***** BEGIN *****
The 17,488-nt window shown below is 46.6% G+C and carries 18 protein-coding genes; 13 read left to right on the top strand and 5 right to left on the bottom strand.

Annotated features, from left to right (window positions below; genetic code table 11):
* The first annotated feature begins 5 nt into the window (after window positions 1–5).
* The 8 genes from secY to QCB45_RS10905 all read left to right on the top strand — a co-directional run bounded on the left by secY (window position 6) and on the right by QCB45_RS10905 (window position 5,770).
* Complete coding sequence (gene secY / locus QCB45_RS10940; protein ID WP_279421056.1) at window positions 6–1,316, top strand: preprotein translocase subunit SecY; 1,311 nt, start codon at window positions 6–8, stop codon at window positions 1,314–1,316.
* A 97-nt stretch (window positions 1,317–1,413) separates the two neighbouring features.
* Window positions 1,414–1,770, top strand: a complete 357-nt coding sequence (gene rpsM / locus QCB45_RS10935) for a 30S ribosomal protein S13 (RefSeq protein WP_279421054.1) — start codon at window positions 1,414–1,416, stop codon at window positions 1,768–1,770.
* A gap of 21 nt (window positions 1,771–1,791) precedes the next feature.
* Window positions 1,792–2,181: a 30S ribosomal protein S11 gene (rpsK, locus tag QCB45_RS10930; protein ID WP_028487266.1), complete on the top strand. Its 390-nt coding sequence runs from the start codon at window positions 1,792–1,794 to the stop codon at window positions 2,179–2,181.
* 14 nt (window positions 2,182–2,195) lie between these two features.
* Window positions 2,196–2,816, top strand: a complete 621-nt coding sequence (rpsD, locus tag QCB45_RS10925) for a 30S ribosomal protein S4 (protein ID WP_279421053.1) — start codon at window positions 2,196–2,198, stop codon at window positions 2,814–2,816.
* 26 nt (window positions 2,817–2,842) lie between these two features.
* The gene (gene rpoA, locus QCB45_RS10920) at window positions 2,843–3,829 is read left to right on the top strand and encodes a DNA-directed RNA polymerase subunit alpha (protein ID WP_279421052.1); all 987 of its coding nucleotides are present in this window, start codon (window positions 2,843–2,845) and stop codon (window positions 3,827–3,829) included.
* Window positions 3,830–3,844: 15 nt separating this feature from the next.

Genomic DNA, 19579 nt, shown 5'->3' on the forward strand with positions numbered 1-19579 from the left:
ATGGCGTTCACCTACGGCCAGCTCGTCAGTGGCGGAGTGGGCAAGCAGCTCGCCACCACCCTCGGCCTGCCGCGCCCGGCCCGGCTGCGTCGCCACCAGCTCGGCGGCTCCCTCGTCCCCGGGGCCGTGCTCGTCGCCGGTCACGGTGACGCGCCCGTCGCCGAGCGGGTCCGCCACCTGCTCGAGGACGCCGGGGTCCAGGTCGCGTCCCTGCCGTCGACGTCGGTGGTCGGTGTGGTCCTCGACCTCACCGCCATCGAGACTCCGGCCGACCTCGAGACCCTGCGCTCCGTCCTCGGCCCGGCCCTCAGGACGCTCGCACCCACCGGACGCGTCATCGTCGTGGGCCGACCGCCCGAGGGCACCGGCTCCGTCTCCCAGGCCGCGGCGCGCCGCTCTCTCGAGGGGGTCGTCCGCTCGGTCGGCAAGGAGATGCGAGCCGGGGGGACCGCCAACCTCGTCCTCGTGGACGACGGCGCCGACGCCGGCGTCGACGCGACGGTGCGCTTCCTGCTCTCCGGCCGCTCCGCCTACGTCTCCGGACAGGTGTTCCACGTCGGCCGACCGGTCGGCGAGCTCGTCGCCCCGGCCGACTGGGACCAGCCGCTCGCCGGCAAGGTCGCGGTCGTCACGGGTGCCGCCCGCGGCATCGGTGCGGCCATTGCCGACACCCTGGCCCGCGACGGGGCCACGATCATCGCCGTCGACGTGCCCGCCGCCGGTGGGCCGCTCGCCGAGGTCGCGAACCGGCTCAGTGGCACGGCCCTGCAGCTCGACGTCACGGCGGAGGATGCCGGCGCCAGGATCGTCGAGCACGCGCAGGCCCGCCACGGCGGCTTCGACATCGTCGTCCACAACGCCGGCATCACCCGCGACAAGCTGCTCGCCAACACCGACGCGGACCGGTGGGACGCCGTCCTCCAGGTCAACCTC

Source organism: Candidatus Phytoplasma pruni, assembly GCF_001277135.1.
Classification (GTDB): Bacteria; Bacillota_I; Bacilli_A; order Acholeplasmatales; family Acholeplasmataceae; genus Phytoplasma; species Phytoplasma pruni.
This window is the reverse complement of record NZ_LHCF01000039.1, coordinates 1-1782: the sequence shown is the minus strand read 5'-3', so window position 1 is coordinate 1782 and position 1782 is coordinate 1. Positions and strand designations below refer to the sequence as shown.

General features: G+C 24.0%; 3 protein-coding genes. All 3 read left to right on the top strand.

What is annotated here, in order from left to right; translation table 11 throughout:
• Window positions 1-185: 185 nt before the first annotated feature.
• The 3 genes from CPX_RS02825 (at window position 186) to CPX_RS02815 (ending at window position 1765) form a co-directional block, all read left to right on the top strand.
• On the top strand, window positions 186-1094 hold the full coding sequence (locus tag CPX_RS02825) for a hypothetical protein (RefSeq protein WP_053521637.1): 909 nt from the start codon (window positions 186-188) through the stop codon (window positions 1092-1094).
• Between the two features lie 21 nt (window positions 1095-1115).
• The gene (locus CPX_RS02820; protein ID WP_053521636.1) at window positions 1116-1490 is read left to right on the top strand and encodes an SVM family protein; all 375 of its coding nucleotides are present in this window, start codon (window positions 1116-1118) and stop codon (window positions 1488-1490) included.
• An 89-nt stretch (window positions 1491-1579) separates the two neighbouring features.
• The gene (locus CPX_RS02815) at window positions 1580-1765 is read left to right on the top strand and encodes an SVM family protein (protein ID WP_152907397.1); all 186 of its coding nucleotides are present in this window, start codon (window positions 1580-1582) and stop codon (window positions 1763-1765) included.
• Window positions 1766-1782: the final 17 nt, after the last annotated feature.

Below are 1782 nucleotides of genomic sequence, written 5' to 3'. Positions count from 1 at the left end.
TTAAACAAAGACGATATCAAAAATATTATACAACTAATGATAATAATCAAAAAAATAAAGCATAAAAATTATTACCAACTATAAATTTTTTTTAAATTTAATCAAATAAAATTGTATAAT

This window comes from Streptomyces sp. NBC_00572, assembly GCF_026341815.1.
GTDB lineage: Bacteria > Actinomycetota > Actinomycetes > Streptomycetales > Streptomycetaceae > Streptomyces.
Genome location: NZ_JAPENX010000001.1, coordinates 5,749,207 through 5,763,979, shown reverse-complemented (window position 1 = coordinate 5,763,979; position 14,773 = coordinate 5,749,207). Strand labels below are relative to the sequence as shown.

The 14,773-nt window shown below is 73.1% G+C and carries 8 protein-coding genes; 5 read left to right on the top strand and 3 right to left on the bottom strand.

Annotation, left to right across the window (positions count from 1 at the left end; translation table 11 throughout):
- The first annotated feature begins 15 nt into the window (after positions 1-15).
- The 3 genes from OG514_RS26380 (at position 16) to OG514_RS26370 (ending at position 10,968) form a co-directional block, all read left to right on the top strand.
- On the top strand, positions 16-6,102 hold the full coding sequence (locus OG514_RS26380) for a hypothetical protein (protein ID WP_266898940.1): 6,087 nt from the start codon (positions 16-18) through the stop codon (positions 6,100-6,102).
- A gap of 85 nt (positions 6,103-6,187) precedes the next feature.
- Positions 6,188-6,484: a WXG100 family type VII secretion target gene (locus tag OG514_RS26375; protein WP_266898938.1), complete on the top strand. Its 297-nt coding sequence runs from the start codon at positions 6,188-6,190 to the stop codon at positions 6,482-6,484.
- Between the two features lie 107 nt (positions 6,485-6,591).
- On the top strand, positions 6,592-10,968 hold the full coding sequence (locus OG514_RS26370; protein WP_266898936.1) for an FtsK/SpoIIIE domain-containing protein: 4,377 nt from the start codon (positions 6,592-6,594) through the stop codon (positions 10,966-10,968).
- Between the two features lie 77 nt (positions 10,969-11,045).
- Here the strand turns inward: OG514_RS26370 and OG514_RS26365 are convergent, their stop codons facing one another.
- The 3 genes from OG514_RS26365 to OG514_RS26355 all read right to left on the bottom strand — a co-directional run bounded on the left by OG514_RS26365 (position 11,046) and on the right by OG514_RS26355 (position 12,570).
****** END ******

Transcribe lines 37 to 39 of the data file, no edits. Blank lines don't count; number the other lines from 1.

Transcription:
- The first annotated feature begins 15 nt into the window (after positions 1-15).
- The 3 genes from OG514_RS26380 (at position 16) to OG514_RS26370 (ending at position 10,968) form a co-directional block, all read left to right on the top strand.
- On the top strand, positions 16-6,102 hold the full coding sequence (locus OG514_RS26380) for a hypothetical protein (protein ID WP_266898940.1): 6,087 nt from the start codon (positions 16-18) through the stop codon (positions 6,100-6,102).